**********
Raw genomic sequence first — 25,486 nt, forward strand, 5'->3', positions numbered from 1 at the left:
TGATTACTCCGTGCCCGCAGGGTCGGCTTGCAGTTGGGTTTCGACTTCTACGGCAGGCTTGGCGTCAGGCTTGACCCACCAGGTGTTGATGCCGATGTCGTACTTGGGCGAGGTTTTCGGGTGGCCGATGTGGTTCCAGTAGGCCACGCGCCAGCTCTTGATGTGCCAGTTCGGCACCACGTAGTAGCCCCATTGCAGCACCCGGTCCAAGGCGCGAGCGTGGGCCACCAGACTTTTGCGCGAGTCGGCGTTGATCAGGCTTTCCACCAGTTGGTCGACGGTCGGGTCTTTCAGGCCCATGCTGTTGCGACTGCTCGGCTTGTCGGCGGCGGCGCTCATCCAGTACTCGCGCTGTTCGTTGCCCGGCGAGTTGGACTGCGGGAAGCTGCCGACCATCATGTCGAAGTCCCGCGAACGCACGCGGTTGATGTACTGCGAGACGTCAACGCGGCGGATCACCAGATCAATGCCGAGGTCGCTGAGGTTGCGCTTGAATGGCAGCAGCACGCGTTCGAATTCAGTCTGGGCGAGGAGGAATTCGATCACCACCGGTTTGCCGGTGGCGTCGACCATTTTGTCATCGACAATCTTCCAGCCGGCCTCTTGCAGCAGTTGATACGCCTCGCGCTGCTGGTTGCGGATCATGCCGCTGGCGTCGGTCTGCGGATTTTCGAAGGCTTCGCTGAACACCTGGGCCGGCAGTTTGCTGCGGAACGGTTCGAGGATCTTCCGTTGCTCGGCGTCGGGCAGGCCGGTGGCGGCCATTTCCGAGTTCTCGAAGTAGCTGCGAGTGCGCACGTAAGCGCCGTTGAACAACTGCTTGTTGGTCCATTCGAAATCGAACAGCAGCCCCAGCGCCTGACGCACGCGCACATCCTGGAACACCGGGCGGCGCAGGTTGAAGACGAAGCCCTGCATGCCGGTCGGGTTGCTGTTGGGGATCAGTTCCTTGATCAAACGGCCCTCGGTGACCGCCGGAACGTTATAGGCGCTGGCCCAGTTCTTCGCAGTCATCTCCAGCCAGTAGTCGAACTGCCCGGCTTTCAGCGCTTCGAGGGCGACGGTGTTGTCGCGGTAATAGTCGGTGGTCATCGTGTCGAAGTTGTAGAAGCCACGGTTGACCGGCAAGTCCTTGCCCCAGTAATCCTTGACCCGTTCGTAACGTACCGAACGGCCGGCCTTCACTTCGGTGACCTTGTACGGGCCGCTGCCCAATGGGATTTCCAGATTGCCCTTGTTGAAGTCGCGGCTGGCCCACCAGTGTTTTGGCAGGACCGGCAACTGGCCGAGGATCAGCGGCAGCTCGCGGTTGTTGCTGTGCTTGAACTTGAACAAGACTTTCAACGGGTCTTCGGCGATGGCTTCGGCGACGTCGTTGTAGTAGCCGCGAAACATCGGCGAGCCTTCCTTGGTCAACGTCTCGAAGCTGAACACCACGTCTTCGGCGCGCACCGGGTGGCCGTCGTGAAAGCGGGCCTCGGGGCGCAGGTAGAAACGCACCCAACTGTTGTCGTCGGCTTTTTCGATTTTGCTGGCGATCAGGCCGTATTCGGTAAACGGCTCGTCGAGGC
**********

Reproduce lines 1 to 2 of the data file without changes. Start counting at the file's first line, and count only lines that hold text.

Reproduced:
Raw genomic sequence first — 25,486 nt, forward strand, 5'->3', positions numbered from 1 at the left:
TGATTACTCCGTGCCCGCAGGGTCGGCTTGCAGTTGGGTTTCGACTTCTACGGCAGGCTTGGCGTCAGGCTTGACCCACCAGGTGTTGATGCCGATGTCGTACTTGGGCGAGGTTTTCGGGTGGCCGATGTGGTTCCAGTAGGCCACGCGCCAGCTCTTGATGTGCCAGTTCGGCACCACGTAGTAGCCCCATTGCAGCACCCGGTCCAAGGCGCGAGCGTGGGCCACCAGACTTTTGCGCGAGTCGGCGTTGATCAGGCTTTCCACCAGTTGGTCGACGGTCGGGTCTTTCAGGCCCATGCTGTTGCGACTGCTCGGCTTGTCGGCGGCGGCGCTCATCCAGTACTCGCGCTGTTCGTTGCCCGGCGAGTTGGACTGCGGGAAGCTGCCGACCATCATGTCGAAGTCCCGCGAACGCACGCGGTTGATGTACTGCGAGACGTCAACGCGGCGGATCACCAGATCAATGCCGAGGTCGCTGAGGTTGCGCTTGAATGGCAGCAGCACGCGTTCGAATTCAGTCTGGGCGAGGAGGAATTCGATCACCACCGGTTTGCCGGTGGCGTCGACCATTTTGTCATCGACAATCTTCCAGCCGGCCTCTTGCAGCAGTTGATACGCCTCGCGCTGCTGGTTGCGGATCATGCCGCTGGCGTCGGTCTGCGGATTTTCGAAGGCTTCGCTGAACACCTGGGCCGGCAGTTTGCTGCGGAACGGTTCGAGGATCTTCCGTTGCTCGGCGTCGGGCAGGCCGGTGGCGGCCATTTCCGAGTTCTCGAAGTAGCTGCGAGTGCGCACGTAAGCGCCGTTGAACAACTGCTTGTTGGTCCATTCGAAATCGAACAGCAGCCCCAGCGCCTGACGCACGCGCACATCCTGGAACACCGGGCGGCGCAGGTTGAAGACGAAGCCCTGCATGCCGGTCGGGTTGCTGTTGGGGATCAGTTCCTTGATCAAACGGCCCTCGGTGACCGCCGGAACGTTATAGGCGCTGGCCCAGTTCTTCGCAGTCATCTCCAGCCAGTAGTCGAACTGCCCGGCTTTCAGCGCTTCGAGGGCGACGGTGTTGTCGCGGTAATAGTCGGTGGTCATCGTGTCGAAGTTGTAGAAGCCACGGTTGACCGGCAAGTCCTTGCCCCAGTAATCCTTGACCCGTTCGTAACGTACCGAACGGCCGGCCTTCACTTCGGTGACCTTGTACGGGCCGCTGCCCAATGGGATTTCCAGATTGCCCTTGTTGAAGTCGCGGCTGGCCCACCAGTGTTTTGGCAGGACCGGCAACTGGCCGAGGATCAGCGGCAGCTCGCGGTTGTTGCTGTGCTTGAACTTGAACAAGACTTTCAACGGGTCTTCGGCGATGGCTTCGGCGACGTCGTTGTAGTAGCCGCGAAACATCGGCGAGCCTTCCTTGGTCAACGTCTCGAAGCTGAACACCACGTCTTCGGCGCGCACCGGGTGGCCGTCGTGAAAGCGGGCCTCGGGGCGCAGGTAGAAACGCACCCAACTGTTGTCGTCGGCTTTTTCGATTTTGCTGGCGATCAGGCCGTATTCGGTAAACGGCTCGTCGAGGC